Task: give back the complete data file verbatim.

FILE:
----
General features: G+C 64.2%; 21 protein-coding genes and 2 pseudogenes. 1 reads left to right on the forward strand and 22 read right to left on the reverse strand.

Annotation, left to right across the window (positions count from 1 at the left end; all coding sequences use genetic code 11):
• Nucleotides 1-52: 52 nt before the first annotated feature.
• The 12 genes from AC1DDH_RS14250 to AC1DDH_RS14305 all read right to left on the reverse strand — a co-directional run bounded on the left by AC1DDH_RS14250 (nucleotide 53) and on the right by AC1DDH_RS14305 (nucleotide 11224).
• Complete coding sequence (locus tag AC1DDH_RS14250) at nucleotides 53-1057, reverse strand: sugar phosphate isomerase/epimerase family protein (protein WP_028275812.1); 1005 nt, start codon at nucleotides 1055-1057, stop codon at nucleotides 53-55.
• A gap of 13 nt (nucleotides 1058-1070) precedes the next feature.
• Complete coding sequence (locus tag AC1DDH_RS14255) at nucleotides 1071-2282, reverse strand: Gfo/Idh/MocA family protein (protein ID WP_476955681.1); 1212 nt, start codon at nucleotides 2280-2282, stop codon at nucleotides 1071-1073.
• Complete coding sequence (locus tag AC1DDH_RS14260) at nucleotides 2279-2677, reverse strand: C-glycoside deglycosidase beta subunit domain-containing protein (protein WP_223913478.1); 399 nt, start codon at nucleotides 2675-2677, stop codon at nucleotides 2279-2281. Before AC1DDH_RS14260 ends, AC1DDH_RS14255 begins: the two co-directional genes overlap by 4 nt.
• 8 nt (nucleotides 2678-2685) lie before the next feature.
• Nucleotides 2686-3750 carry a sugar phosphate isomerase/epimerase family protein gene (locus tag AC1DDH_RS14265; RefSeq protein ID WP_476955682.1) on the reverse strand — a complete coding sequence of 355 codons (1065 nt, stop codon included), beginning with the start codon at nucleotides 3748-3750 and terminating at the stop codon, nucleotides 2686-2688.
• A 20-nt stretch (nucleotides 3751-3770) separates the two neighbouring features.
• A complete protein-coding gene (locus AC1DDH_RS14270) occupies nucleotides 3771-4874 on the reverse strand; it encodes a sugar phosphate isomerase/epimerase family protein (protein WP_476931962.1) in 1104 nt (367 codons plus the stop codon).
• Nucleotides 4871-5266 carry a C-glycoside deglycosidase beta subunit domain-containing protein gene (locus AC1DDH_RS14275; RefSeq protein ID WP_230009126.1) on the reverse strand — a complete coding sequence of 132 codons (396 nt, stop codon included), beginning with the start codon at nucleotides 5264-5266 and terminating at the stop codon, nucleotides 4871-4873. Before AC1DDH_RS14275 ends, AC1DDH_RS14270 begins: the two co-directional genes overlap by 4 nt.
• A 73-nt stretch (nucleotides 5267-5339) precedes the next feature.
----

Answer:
General features: G+C 64.2%; 21 protein-coding genes and 2 pseudogenes. 1 reads left to right on the forward strand and 22 read right to left on the reverse strand.

Annotation, left to right across the window (positions count from 1 at the left end; all coding sequences use genetic code 11):
• Nucleotides 1-52: 52 nt before the first annotated feature.
• The 12 genes from AC1DDH_RS14250 to AC1DDH_RS14305 all read right to left on the reverse strand — a co-directional run bounded on the left by AC1DDH_RS14250 (nucleotide 53) and on the right by AC1DDH_RS14305 (nucleotide 11224).
• Complete coding sequence (locus tag AC1DDH_RS14250) at nucleotides 53-1057, reverse strand: sugar phosphate isomerase/epimerase family protein (protein WP_028275812.1); 1005 nt, start codon at nucleotides 1055-1057, stop codon at nucleotides 53-55.
• A gap of 13 nt (nucleotides 1058-1070) precedes the next feature.
• Complete coding sequence (locus tag AC1DDH_RS14255) at nucleotides 1071-2282, reverse strand: Gfo/Idh/MocA family protein (protein ID WP_476955681.1); 1212 nt, start codon at nucleotides 2280-2282, stop codon at nucleotides 1071-1073.
• Complete coding sequence (locus tag AC1DDH_RS14260) at nucleotides 2279-2677, reverse strand: C-glycoside deglycosidase beta subunit domain-containing protein (protein WP_223913478.1); 399 nt, start codon at nucleotides 2675-2677, stop codon at nucleotides 2279-2281. Before AC1DDH_RS14260 ends, AC1DDH_RS14255 begins: the two co-directional genes overlap by 4 nt.
• 8 nt (nucleotides 2678-2685) lie before the next feature.
• Nucleotides 2686-3750 carry a sugar phosphate isomerase/epimerase family protein gene (locus tag AC1DDH_RS14265; RefSeq protein ID WP_476955682.1) on the reverse strand — a complete coding sequence of 355 codons (1065 nt, stop codon included), beginning with the start codon at nucleotides 3748-3750 and terminating at the stop codon, nucleotides 2686-2688.
• A 20-nt stretch (nucleotides 3751-3770) separates the two neighbouring features.
• A complete protein-coding gene (locus AC1DDH_RS14270) occupies nucleotides 3771-4874 on the reverse strand; it encodes a sugar phosphate isomerase/epimerase family protein (protein WP_476931962.1) in 1104 nt (367 codons plus the stop codon).
• Nucleotides 4871-5266 carry a C-glycoside deglycosidase beta subunit domain-containing protein gene (locus AC1DDH_RS14275; RefSeq protein ID WP_230009126.1) on the reverse strand — a complete coding sequence of 132 codons (396 nt, stop codon included), beginning with the start codon at nucleotides 5264-5266 and terminating at the stop codon, nucleotides 4871-4873. Before AC1DDH_RS14275 ends, AC1DDH_RS14270 begins: the two co-directional genes overlap by 4 nt.
• A 73-nt stretch (nucleotides 5267-5339) precedes the next feature.